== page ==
Ryan Gum’s Process:
Again, you can see the similarities, especially in the Process’ circular and iterative design, but there are some differences. Sean Ellis has a central ‘Objective’ in his Process. Growth Tribe use the ‘One Metric that Matters’. Ryan Gum, however, does not focus on a single goal, but rather refers to ‘goals’ in plural. I’ll explain why this is important in a bit.
There is also one interesting addition to this process, which is the ‘Optimize’ step. Optimization is vital when it comes to scaling ideas, something that most processes tend to overlook…
The Problem with (Experimental) Growth Processes
The processes above offer a solid basis for experimentation, which is why I based our own experimental process on many of the principles of those above.
Recruitee’s Growth Process:
However, Growth is about more than just experimenting. I’ve mentioned before how I’ve seen too many teams experiment for the sake of experimentation, always testing new things at the expense of scaling what actually works.
Rapid Experimentation may be the key to Growth, but scaling successes is vital.
There’s a difference between saying that failure is ok in order to encourage creativity and actually trying to come up with crazy ideas that are likely to fail. The whole point of ‘Prioritization’ is to avoid failure and hopefully succeed with the least amount of tries.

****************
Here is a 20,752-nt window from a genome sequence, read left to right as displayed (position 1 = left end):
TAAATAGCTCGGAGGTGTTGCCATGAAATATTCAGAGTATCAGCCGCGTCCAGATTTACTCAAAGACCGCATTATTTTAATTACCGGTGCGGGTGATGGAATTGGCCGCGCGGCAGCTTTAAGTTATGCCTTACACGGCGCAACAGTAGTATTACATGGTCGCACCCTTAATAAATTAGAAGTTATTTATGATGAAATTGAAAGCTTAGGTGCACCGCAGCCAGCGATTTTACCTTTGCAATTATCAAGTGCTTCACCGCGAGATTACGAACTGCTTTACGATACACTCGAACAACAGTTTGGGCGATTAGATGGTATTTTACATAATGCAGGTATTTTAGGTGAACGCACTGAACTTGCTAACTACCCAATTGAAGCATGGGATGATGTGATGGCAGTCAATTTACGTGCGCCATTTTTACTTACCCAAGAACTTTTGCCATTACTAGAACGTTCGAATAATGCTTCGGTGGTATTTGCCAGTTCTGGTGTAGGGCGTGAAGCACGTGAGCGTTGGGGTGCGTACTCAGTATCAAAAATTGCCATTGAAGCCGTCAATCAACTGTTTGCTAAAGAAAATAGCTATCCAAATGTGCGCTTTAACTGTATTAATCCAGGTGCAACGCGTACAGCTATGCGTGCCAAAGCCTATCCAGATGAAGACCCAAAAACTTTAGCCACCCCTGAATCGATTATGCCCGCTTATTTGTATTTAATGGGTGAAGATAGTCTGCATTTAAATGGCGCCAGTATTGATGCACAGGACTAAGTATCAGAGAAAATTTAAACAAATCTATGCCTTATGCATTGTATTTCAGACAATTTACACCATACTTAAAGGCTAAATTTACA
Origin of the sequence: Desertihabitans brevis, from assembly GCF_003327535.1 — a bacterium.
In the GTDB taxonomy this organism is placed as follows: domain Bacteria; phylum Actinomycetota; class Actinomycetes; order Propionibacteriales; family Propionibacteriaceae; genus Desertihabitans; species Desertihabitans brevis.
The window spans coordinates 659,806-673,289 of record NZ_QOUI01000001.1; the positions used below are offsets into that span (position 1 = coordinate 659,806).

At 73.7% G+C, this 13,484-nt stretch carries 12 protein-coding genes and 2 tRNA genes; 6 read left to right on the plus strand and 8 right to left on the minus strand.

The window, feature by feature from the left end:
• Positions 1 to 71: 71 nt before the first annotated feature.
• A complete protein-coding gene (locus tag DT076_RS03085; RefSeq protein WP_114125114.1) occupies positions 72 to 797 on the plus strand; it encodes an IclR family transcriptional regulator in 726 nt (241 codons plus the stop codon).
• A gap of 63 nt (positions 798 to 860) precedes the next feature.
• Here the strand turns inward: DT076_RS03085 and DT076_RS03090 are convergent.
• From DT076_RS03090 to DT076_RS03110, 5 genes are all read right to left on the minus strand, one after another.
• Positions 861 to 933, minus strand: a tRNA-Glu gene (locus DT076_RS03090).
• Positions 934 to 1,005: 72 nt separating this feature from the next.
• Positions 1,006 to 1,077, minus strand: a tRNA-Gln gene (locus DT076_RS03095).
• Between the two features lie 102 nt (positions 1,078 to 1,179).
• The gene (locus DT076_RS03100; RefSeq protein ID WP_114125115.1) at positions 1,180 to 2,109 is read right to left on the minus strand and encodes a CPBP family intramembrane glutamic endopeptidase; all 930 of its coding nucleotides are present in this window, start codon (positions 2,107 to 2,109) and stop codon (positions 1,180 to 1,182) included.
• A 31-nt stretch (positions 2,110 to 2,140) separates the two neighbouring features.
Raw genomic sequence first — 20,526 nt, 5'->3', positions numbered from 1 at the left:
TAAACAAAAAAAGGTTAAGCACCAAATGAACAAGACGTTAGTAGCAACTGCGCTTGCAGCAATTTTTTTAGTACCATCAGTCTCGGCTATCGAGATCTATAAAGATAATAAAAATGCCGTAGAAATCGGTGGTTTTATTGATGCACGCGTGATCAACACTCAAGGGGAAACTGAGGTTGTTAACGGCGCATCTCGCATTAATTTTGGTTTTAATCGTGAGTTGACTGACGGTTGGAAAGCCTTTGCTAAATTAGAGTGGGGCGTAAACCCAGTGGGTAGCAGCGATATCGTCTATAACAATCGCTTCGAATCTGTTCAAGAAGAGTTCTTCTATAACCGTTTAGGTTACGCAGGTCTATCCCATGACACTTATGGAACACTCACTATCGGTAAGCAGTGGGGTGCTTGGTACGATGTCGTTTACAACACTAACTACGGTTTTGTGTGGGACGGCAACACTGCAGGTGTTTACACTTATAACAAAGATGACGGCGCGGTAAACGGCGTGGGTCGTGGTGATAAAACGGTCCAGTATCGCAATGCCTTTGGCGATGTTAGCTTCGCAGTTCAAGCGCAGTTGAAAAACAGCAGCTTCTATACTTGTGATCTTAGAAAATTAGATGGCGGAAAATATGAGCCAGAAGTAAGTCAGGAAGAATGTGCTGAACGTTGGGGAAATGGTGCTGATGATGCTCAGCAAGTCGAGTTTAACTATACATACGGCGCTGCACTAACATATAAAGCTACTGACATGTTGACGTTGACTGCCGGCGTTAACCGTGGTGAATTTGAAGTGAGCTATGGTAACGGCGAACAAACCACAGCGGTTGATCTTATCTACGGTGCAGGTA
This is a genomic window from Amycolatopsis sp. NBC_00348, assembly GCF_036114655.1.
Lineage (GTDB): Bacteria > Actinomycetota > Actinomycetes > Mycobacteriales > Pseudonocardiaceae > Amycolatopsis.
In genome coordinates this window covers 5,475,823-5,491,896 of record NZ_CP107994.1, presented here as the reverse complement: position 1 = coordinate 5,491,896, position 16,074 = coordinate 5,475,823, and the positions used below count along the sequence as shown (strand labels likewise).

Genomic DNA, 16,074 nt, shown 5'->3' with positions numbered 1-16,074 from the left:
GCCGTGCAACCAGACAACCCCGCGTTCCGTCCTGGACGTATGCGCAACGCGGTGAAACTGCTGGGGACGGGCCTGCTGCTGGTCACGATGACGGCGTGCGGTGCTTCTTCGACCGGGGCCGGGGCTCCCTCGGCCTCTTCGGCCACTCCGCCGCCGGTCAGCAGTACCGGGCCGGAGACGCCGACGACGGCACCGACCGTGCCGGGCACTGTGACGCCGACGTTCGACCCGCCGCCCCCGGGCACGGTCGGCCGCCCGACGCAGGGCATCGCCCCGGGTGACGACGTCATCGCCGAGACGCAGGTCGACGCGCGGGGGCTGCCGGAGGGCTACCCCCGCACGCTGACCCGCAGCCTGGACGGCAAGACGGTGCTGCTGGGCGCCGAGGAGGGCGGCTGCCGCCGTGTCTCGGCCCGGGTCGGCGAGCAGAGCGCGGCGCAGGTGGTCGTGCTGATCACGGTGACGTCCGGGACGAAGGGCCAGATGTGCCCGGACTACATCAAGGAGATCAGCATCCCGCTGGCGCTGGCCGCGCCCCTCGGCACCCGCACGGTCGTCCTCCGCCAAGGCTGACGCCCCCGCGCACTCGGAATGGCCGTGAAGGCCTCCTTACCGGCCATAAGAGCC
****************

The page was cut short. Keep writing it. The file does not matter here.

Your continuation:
As a result, I’ve chosen to drop the circular design. Yes, a Growth Team should test new things and should not be stopped by a fear of failure. But they should also always use their best judgement and only iterate on experiments if their previous tests failed.
In our Experimental Process, we start by setting a goal. Brian Balfour recently wrote about how the North Star Metric and One Metric That Matters can be misleading. I tend to agree. Anyone working at a startup or scale-up will tell you that it’s hard, or even impossible, to imagine setting one metric or goal that everyone will exclusively focus on (unless it is an overarching long-term goal tied to your vision). That’s not how startups work. We’re always in the trenches, we’re often putting out fires, we’re all doing a bit of everything and we’re all fighting for every inch of ground on the competitive battlefield. Instead, we choose to set more general goals, for which there can be a number of input and output metrics and around which we come up with ideas to experiment on.